In effect, Hayes ended Reconstruction in the South. In the ensuing years, the civil rights won by blacks following the Civil War were slowly reduced. Republicans lost interest in that issue and recognized that the South was solid Democrat. So it would remain for nearly 100 years.
If history is any indication, here's one possibility of what might happen this year: Whatever the certified outcome of Florida's vote, it will likely be challenged in the courts. On December 18, when state electors transmit their votes to Washington, Florida may be absent, meaning that neither candidate has a majority of electoral votes.
Thus, Congress may once again have to decide the outcome, either as a vote of the House, or from another special commission similar to the one in 1876.
If you want to see what would happen if no one is selected for president by January 20, read Section 3 of the 20th Amendment to the Constitution.
With this election up in the air, there's a lot of talk about doing away with the Electoral system for choosing a president. Actually, the electoral system was a compromise between large and small states when the Constitution was drafted. Many at the time expected that the larger states would act as a nomination group and that no one individual would get a majority of electoral votes. Hence, the decision would fall to the House of Representatives, with each state having one vote, to decide who would be president.
The history lesson is this: We were founded as a Republic, not a Democracy. The Electoral system has good and bad points, but it has served us well for over 200 years. Changing it because of this one election would be a mistake.
Mike Buffington is editor of The Jackson Herald.

The Commerce News
November 15, 2000

If The Numbers Fail, Gore Should Concede
As fascinating as the 2000 presidential election is, voters are wearying of the political jockeying, particularly in Florida, that seems destined to delay the official election results for weeks.
There are two major issues. The closeness of the race dictates a recount, and, fortunately, Florida law required just that. It appears that George W. Bush's victory in Florida stands, though by the slimmest of margins.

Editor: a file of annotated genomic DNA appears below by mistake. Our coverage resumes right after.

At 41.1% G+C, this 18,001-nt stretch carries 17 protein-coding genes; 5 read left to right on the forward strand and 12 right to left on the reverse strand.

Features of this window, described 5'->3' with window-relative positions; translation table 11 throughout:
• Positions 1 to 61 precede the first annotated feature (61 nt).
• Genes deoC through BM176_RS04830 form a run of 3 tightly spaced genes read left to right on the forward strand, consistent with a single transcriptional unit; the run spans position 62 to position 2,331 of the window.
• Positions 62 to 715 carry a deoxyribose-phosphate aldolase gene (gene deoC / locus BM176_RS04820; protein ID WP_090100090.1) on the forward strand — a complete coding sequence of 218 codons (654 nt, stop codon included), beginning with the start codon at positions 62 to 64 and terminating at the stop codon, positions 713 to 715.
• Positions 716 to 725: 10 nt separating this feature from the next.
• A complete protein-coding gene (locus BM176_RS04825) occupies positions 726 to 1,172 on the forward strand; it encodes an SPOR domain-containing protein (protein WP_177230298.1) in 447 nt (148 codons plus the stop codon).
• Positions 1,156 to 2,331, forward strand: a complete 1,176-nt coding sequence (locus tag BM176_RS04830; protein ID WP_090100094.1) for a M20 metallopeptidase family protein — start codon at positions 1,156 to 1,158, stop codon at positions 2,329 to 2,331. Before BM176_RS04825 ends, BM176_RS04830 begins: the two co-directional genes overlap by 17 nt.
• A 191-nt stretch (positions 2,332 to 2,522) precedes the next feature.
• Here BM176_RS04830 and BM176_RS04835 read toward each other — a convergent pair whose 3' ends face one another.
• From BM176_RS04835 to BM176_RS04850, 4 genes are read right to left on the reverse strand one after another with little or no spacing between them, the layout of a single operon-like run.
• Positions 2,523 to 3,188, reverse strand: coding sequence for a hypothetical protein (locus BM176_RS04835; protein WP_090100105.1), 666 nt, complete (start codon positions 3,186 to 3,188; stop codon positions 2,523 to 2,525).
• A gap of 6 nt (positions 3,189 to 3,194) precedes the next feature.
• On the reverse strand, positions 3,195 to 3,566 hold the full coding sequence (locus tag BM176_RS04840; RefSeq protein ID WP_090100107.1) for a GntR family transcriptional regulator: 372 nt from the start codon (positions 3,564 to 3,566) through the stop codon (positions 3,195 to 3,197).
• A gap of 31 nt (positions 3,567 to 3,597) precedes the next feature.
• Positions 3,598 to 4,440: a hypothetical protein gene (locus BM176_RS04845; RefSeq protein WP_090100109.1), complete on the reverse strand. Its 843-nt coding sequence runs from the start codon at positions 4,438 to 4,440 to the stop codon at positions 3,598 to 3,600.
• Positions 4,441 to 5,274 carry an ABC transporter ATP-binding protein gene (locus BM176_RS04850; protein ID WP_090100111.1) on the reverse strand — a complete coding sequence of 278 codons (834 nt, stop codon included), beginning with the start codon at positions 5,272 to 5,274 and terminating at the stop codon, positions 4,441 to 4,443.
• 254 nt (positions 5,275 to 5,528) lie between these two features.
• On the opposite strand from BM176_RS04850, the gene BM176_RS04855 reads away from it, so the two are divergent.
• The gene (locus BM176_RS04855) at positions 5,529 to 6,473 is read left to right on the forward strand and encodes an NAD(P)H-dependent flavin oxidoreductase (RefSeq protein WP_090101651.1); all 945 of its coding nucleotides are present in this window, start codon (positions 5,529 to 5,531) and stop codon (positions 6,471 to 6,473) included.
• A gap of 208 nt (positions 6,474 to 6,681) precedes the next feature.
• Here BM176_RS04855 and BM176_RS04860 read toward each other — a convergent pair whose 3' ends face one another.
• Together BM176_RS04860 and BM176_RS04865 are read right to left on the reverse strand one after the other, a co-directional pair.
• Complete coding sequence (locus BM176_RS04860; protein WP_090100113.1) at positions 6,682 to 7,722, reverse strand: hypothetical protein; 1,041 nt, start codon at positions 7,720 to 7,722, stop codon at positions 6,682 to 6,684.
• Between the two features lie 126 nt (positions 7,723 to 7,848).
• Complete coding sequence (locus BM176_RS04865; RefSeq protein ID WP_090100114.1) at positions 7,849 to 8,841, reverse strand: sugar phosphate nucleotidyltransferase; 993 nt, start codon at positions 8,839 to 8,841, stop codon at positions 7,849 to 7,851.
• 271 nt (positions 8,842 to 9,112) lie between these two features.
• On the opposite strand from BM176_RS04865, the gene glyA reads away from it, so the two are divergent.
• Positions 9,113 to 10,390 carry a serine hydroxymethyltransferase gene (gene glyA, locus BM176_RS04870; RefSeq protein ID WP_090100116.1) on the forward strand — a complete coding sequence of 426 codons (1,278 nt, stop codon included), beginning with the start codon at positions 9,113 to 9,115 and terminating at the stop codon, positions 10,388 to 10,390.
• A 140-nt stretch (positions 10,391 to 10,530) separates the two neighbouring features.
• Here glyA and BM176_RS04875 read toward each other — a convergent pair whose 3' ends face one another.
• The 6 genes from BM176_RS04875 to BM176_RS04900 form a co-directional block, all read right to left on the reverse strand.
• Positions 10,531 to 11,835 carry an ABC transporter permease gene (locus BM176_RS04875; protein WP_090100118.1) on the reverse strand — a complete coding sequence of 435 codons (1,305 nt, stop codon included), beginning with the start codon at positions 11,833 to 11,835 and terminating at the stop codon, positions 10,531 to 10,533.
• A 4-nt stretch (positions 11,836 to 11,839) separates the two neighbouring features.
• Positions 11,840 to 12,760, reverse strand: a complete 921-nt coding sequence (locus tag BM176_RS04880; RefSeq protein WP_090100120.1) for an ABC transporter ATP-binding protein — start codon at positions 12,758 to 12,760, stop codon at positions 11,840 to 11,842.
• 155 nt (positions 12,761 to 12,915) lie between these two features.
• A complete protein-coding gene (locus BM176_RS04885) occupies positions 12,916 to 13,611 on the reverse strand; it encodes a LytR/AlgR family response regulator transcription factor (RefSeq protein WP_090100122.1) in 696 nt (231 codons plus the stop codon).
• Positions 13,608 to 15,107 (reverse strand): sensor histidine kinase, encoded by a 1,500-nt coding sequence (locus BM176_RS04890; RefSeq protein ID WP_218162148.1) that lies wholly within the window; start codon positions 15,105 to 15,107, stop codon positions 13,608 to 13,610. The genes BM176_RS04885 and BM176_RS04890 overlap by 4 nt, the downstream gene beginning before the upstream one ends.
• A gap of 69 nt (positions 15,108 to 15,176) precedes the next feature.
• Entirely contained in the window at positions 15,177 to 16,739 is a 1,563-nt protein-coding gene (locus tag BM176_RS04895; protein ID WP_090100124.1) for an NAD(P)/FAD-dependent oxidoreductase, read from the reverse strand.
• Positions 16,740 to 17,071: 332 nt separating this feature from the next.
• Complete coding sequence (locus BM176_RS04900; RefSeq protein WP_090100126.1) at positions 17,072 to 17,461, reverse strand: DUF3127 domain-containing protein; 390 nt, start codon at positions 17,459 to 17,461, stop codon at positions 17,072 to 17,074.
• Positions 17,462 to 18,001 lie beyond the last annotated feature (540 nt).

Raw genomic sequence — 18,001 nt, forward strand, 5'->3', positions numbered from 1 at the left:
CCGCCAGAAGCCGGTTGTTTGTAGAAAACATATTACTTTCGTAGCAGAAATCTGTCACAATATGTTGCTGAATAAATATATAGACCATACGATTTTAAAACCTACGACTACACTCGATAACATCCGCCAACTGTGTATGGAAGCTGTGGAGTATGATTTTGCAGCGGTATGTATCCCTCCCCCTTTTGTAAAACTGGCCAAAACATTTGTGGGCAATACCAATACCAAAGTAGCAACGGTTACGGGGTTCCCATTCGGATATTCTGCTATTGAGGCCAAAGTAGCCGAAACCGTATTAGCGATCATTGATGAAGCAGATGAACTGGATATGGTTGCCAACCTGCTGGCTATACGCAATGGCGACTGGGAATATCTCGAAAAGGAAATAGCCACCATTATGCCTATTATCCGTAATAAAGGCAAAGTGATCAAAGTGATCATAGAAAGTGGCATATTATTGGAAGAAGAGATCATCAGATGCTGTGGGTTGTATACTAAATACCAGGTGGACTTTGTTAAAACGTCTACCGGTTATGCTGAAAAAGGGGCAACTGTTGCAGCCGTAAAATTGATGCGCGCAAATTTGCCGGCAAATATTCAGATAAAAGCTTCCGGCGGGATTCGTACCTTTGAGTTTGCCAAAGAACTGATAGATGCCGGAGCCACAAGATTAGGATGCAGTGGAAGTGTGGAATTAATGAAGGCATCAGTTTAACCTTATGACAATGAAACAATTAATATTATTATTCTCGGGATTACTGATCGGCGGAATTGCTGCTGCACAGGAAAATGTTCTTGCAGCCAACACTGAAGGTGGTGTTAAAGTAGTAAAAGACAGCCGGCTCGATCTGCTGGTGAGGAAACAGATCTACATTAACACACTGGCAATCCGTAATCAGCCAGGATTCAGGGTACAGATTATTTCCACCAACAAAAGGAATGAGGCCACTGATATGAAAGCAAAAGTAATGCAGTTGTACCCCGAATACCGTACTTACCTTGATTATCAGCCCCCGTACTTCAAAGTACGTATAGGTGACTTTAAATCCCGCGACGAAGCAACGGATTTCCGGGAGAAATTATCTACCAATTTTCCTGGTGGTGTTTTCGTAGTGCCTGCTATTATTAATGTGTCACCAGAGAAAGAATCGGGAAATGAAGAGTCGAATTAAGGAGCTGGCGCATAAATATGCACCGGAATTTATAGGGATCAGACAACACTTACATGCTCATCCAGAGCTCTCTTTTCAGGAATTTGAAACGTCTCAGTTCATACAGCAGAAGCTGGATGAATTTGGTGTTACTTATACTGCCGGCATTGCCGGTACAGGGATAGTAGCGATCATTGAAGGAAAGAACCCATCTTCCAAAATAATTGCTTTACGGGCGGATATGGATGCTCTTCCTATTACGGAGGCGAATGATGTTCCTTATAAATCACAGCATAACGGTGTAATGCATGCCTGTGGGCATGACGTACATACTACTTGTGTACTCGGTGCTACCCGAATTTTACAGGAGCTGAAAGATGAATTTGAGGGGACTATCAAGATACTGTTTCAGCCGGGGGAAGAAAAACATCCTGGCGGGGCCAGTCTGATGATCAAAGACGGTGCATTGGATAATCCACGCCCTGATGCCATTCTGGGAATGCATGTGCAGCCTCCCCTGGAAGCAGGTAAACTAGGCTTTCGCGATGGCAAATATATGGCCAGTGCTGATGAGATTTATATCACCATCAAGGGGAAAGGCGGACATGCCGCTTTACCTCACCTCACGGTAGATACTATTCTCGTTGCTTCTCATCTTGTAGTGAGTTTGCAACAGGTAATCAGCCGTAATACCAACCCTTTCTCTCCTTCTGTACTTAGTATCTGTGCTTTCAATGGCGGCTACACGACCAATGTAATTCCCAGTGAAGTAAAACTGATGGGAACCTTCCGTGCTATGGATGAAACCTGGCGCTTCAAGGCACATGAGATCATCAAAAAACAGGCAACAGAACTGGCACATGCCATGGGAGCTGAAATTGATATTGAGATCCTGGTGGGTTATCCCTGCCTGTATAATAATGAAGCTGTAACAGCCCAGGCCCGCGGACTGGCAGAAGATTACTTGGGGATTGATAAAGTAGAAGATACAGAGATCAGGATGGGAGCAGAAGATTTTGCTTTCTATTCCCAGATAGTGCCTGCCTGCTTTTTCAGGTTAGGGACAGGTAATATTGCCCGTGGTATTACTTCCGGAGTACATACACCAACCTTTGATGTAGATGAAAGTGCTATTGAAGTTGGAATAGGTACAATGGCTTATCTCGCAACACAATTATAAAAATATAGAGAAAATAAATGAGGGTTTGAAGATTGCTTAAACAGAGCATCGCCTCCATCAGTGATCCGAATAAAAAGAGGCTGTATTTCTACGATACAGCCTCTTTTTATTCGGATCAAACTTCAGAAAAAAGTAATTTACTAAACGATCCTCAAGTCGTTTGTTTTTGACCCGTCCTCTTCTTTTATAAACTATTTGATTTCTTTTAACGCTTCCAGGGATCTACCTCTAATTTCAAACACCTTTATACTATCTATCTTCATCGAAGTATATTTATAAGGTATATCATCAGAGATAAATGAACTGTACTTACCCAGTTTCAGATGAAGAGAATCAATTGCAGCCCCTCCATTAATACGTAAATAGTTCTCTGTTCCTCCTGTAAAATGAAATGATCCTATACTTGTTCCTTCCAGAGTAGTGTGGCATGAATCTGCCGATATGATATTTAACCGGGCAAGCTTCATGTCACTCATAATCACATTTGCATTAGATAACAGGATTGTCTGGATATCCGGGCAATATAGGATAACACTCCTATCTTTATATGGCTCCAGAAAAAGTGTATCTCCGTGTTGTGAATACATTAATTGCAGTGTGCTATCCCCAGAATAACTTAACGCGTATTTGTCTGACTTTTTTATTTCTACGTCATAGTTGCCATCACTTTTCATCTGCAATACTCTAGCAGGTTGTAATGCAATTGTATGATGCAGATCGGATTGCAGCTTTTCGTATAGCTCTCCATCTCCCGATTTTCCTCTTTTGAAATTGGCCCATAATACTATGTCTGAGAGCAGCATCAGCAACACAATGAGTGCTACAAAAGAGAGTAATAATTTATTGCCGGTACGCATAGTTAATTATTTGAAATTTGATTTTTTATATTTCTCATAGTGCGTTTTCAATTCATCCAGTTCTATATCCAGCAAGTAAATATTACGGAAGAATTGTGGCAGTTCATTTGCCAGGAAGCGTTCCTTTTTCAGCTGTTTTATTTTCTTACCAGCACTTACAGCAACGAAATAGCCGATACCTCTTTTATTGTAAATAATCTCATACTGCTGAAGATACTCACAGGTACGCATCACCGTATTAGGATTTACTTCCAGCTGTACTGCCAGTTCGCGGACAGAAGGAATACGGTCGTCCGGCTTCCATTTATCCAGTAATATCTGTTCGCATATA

The other issue, or at least the main one, is the ballot in Palm Beach County, FL, where the Gore campaign insists that confusion among the elderly may have cost him the state ­ and thus the election.
Gore may be right there. If 19,000 ballots from a heavily Democratic county were spoiled, it is reasonable to conclude that it might have cost Gore the state. But does that entitle the Democratic nominee to any extraordinary relief? No, it does not.
It is up to voters to mark their ballots correctly or, when they don't, to seek another ballot and to ask poll workers for assistance. Any voter who marked a ballot twice for president has no reason to expect that ballot to be counted.
The election process is far from perfect. At every major election, there are charges of abuse, and those charges are generally checked out by election officials. In any election, ballots are spoiled for one reason or another. That is part of the process.
While it is unfortunate that the close vote in Florida may have been determined by those whose ballots were cast out, the hue and cry from the losing side is reminiscent of that from a baseball team that, when losing 22-21, blames the loss on an umpire's call in the ninth inning. The Gore campaign had a fair chance. It just fell short.
Florida wasn't the only state where spoiled ballots might have made a difference. The races were extremely close in New Mexico, Oregon, Wisconsin, New Hampshire and California.
It is hard to imagine a scenario where Gore could credibly claim an election victory. It is much easier to see how a protracted court battle could leave America in chaos. Under the method provided by the U.S. Constitution for electing presidents, the Gore-Lieberman campaign came in second. Once the recounts are completed and the results certified by the state, Gore should concede Florida and the election to Bush and let the country move on. It was an exciting, close and interesting election, but (at least at this point) the numbers say the new president will be George W. Bush.